Use this URL to cite or link to this record in EThOS: http://ethos.bl.uk/OrderDetails.do?uin=uk.bl.ethos.662332
Title: Ligand self assembly to enhance the strength and selectivity of metal extraction
Author: Squires, Clare
Awarding Body: University of Edinburgh
Current Institution: University of Edinburgh
Date of Award: 2001
Availability of Full Text:
Access through EThOS:
Full text unavailable from EThOS. Please try the link below.
Access through Institution:
Abstract:
The strength and selectivity of commercial phenolic oxime copper extractants are thought to be due to the hydrogen-bonded pseudo-macrocycle which this ligand forms around copper. This thesis investigates the role of hydrogen-bonding of sulfonamido ligands to determine the importance of ligand association prior to and upon complexation. Chapter 2 deals with the coordination chemistry of a series of 11 relatively simple bidentate monosulfonamidodiamine ligands. The solid state structures of these ligands are difficult to predict and illustrate that a surfeit of hydrogen-bond donors and acceptors incorporated into a relatively flexible ligand leads to a variety of hydrogen-bond interactions in the solid-state and hence a range of complicated secondary structures are observed including two and three dimensional arrays. However, these ligands do form pseudo-macrocycles around copper and nickel(II) centres. These ligands were found to be quite weak (pH1/2 4-6) extractants when used in pH-swing process. Increasing the size of the chelate ring from five to six leads to even weaker extractants. In Chapter 3 the synthesis and characterisation of a series of 6 sulfonamido-oxime ligands which have a similar backbone to the commercial ortho-phenolic oximes are described. The majority of solid-state structures contain hydrogen-bonded dimers and appear to have structures which are independent of small substituent changes in the ligand. However the E, Z isomerisation of the oxime is important. The Z isomer only forms polymeric species. Complex formation by the sulfonamido-oxime ligands is less predictable than with the monosulfonamidodiamines and both 2:1 and 1:1, ligand to metal complexes are observed. In addition to the expected bonding of the sulfonamido and oximic nitrogen atoms, the bonding of the sulfonamido oxygen atoms and the deprotonated oximic oxygen atom to metal ions is also observed. Investigation of the solution chemistry of the monosulfonamidodiamine and the sulfonamido-oxime ligands are considered in Chapter 4. ESI-MS shows evidence for dimer formation and 1H nmr, VPO and IR analyses show that self-association occurs in solution and is very concentration, temperature and solvent dependent. This chapter also discusses the development of monosulfonamidodiamine and sulfonamido-oxime ligands with higher solubility in solvents of low polarity such as toluene. The possibility of developing sulfinamido ligands is also discussed covering the synthesis of sulfinyl chlorides and the attempted preparation of prototype sulfinamido ligands. Chapter 5 deals with the development of pseudo-macrocyclic and pseudo-cage structures using ternary metal/sulfonamide/amine systems. Bis- and tris-sulfonamido ligands have been synthesised and their solid state structures were investigated. The formation of metal complexes of these ligands proved difficult and no ternary complexes were isolated.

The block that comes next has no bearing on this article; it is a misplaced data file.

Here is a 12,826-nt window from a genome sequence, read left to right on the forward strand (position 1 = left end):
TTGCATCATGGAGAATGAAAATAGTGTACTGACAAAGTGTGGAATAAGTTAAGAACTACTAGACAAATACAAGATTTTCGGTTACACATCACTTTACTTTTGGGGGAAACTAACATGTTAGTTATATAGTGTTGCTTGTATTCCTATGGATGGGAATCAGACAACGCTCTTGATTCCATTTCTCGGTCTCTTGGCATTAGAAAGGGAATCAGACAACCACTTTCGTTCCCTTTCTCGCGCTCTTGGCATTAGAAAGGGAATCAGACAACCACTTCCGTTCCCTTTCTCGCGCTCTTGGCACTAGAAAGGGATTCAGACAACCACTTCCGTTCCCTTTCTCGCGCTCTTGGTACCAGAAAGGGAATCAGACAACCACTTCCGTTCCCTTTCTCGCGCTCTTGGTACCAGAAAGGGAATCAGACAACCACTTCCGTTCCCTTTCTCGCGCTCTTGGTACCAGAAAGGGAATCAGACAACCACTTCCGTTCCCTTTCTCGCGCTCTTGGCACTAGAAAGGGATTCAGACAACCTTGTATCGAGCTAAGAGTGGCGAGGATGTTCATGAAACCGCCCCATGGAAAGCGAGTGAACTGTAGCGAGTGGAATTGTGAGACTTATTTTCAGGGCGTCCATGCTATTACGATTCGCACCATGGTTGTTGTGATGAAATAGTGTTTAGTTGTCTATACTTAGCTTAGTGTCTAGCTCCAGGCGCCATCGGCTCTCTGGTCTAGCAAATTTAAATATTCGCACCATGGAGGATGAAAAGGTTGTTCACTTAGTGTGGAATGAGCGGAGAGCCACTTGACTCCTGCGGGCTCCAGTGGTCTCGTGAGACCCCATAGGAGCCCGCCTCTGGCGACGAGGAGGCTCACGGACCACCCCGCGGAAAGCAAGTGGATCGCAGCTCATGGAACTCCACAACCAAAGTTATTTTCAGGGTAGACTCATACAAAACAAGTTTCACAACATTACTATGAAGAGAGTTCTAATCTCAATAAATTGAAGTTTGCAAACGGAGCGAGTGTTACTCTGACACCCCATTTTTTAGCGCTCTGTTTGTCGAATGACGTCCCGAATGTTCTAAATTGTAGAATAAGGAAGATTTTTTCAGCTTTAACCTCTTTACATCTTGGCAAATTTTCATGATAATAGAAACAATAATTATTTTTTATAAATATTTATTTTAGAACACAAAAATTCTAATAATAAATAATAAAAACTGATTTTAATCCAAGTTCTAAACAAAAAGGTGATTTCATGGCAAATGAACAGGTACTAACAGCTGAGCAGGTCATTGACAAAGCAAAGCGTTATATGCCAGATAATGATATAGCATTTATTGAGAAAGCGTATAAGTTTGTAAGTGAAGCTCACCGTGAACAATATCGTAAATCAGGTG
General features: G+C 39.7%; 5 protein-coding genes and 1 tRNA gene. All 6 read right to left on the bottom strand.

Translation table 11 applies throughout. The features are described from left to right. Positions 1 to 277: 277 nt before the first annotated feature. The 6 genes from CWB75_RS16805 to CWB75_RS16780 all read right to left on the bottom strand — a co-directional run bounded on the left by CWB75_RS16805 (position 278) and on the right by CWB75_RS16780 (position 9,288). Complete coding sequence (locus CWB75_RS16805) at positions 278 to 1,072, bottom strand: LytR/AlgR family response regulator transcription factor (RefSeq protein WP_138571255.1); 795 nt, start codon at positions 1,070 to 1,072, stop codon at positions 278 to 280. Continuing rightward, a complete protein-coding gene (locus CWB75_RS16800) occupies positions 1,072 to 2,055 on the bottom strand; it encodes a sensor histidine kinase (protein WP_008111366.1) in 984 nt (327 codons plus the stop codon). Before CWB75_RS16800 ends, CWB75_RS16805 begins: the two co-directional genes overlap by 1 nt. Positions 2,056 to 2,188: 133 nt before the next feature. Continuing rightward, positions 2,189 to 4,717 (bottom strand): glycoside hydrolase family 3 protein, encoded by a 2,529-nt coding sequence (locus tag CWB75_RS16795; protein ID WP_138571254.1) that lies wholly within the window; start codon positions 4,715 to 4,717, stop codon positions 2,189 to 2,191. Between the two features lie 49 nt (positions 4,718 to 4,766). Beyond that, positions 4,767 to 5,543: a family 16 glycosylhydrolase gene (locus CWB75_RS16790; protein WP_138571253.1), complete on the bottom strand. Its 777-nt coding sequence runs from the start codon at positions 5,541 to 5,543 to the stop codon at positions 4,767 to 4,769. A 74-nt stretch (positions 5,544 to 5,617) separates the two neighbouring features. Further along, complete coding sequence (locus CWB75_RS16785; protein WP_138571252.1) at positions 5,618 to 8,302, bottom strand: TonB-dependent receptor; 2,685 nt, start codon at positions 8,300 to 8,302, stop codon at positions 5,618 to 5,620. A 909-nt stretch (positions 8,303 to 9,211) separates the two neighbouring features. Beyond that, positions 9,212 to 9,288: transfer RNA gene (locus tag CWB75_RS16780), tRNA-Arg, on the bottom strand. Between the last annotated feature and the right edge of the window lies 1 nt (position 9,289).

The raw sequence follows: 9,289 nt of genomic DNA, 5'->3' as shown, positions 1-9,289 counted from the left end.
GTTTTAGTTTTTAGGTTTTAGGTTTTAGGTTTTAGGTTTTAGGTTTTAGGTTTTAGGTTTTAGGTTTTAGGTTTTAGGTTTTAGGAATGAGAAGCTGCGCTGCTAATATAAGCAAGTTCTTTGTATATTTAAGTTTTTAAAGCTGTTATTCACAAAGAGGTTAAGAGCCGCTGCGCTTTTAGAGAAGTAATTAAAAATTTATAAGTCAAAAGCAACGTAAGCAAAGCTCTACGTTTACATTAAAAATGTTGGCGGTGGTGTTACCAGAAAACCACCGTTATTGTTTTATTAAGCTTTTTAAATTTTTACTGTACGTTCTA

Supervisor: Not available Sponsor: Not available
Qualification Name: Thesis (Ph.D.) Qualification Level: Doctoral
EThOS ID: uk.bl.ethos.662332  DOI: Not available
Share: